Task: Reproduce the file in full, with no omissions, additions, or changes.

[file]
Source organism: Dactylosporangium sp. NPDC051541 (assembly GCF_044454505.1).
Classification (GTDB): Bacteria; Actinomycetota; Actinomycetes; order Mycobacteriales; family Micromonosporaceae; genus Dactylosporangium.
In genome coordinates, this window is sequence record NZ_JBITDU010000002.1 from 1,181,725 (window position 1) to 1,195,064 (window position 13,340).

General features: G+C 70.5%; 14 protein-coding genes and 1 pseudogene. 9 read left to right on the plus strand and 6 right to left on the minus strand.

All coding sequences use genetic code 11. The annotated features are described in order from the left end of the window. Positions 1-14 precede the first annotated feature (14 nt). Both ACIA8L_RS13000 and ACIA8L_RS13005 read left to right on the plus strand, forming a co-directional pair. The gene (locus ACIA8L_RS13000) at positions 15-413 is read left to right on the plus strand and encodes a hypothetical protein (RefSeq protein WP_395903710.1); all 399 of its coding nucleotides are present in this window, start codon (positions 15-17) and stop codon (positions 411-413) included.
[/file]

Source organism: Dactylosporangium sp. NPDC051541 (assembly GCF_044454505.1).
Classification (GTDB): Bacteria; Actinomycetota; Actinomycetes; order Mycobacteriales; family Micromonosporaceae; genus Dactylosporangium.
In genome coordinates, this window is sequence record NZ_JBITDU010000002.1 from 1,181,725 (window position 1) to 1,195,064 (window position 13,340).

General features: G+C 70.5%; 14 protein-coding genes and 1 pseudogene. 9 read left to right on the plus strand and 6 right to left on the minus strand.

All coding sequences use genetic code 11. The annotated features are described in order from the left end of the window. Positions 1-14 precede the first annotated feature (14 nt). Both ACIA8L_RS13000 and ACIA8L_RS13005 read left to right on the plus strand, forming a co-directional pair. The gene (locus ACIA8L_RS13000) at positions 15-413 is read left to right on the plus strand and encodes a hypothetical protein (RefSeq protein WP_395903710.1); all 399 of its coding nucleotides are present in this window, start codon (positions 15-17) and stop codon (positions 411-413) included.